Top journalist reports on sexual violence in Colombia’s conflict

By agency reporter
November 29, 2013

Jineth Bedoya Lima, a Colombian journalist carrying out exceptional investigative work reporting on armed conflict, drug trafficking, organised crime and issues around women and violence, is in the UK to launch a new report about the systematic use of sexual violence in Colombia’s armed conflict.

Herself a survivor of violence perpetrated by both sides in the conflict, she explained: "I spent nine years in silence. I felt ashamed. The damage done to your soul never goes away… Now I can speak about what happened to me. I realised I could be a voice for all the thousands of women who have been victims of sexual violence, which gives me strength."

In October 2013 Jineth Bedoya Lima was named one of the 100 most influential journalists covering armed violence around the world. Colombia is one of the most dangerous places in the world to be a journalist.

The report on women, conflict-related sexual violence and the Colombian peace process is by advocacy group ABColombia, whose member agencies include CAFOD, Christian Aid UKI, Oxfam, SCIAF and Trócaire.

The launch took place during the ‘16 Days of Activism against Gender Violence’ in the Houses of Parliament at 5pm on 27 November 2013.

In the report, ABColombia reveal that sexual violence by the security forces, guerrilla groups and paramilitaries is almost never prosecuted despite its widespread and systematic nature in Colombia’s ongoing armed conflict.

Approximately just 18 per cent of women report sexual violence in Colombia, and the impunity rate for sexual-related crimes runs at more than 98 per cent. As a result, women victims of sexual violence harbour a sense of fear, powerlessness, frustration and insecurity. The report states that ending the almost total impunity for this crime will contribute to the potential success of a peace process in the country.

Louise Winstanley, ABColombia’s Programme and Advocacy Manager said. ‘Sexual violence in the Colombian conflict is an extensive, systematic and invisible practice. We are hopeful that the Foreign Secretary’s new flagship programme on sexual violence in conflict will ensure that UK expertise and funds are given to help women’s organisations in Colombia struggling to bring horrific cases to justice.’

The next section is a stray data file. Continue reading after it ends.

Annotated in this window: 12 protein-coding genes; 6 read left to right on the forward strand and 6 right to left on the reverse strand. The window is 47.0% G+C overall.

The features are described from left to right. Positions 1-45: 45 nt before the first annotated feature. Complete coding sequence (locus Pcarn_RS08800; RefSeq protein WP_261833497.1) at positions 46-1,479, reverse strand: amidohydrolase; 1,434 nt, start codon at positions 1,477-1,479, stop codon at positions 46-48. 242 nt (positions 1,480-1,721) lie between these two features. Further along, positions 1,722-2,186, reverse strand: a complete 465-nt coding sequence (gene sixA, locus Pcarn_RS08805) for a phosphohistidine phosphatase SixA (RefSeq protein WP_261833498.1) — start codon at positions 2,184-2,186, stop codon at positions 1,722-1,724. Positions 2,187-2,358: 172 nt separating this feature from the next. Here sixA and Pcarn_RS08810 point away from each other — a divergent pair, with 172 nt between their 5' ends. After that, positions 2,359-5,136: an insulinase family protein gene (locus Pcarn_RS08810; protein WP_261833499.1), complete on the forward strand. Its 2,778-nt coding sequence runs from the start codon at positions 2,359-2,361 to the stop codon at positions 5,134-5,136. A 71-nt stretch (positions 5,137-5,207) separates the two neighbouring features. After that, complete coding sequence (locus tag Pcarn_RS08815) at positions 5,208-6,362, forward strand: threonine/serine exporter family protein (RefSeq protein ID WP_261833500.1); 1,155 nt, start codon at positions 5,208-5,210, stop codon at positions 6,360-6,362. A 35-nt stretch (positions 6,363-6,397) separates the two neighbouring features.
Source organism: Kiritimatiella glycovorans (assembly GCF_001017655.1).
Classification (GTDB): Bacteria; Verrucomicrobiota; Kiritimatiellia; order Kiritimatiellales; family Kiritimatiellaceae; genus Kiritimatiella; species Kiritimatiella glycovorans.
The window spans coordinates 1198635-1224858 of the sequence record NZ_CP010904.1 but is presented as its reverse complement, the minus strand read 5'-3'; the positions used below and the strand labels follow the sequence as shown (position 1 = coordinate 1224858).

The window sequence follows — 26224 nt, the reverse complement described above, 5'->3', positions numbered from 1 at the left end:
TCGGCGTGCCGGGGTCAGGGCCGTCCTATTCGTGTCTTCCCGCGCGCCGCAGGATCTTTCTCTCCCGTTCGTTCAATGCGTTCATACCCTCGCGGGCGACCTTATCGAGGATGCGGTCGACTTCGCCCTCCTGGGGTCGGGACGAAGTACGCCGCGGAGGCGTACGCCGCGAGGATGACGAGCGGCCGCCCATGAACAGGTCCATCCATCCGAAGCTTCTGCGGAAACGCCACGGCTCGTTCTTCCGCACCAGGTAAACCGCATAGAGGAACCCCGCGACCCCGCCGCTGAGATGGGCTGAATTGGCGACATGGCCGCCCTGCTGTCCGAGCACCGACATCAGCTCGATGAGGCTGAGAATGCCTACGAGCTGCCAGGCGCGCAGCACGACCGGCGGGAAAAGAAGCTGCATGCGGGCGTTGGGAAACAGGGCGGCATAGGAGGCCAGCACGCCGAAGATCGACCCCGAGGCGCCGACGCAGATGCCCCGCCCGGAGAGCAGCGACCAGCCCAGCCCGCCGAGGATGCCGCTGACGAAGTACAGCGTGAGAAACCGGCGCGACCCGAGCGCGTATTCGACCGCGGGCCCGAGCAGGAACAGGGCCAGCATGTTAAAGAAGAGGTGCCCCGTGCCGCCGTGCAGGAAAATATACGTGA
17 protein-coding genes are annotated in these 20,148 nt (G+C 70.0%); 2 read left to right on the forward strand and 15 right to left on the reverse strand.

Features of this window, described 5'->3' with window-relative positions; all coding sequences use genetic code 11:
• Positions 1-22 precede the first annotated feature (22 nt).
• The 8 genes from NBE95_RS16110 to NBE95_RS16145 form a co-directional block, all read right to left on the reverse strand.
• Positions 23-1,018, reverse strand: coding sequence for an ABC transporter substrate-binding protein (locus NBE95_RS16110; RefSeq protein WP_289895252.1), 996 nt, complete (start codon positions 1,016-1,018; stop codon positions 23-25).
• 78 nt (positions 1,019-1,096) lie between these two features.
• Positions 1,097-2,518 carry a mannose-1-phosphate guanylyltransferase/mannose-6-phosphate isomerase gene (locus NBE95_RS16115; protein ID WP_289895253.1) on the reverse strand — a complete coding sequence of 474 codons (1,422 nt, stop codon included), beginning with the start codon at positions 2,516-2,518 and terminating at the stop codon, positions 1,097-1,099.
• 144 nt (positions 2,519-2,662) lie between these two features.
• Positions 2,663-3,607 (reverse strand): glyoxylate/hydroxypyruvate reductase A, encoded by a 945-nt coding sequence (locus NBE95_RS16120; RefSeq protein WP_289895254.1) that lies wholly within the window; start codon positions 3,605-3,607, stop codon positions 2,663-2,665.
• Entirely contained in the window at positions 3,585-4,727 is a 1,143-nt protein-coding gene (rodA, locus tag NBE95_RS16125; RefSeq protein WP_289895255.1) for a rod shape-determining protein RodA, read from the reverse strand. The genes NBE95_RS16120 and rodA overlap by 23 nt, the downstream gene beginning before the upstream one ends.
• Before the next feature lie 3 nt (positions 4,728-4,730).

In August 2012, after five decades of conflict, peace talks between the Colombian Government and the Revolutionary Armed Forces of Colombia (FARC) were officially announced. Many women’s organisations consider that previous demobilisation processes of armed groups failed to address women’s access to justice for crimes of sexual violence in the conflict. A repeat of this must be avoided.

The report calls for UN Resolutions 1325 and 1820 – signed by Colombia – to be adhered to. These state that Governments should ensure that sexual violence is on the agenda during peace talks, that there should be no amnesties for sexual violence crimes, and that women must play a major part in the peace process and in the construction of peace.

ABColombia and its member agencies also call for the post 2015 Millennium Development Goals (MDGs) framework to include a specific Gender Equality indicator which also covers violence against women.

The report explains how sexual violence in Colombia is widespread and has been used as a strategy of war designed to terrorise and control communities. Margot Wallström, UN Special Representative on sexual violence in armed conflict, insisted after her visit to Colombia in May 2012 that 'Colombia should increase its efforts to combat impunity for crimes of sexual violence.'

Jineth is the currently sub-editor for the Colombian national newspaper El Tiempo and an active participant at the Latin American Centre for Journalism (Centro Latinoamericano de periodismo CELAP).

* The full report ‘Colombia: Women, Conflict-related Sexual Violence and the Peace Process’ can be downloaded in English from 27 November from ABColombia’s website: www.abcolombia.org.uk

[Ekk/3]

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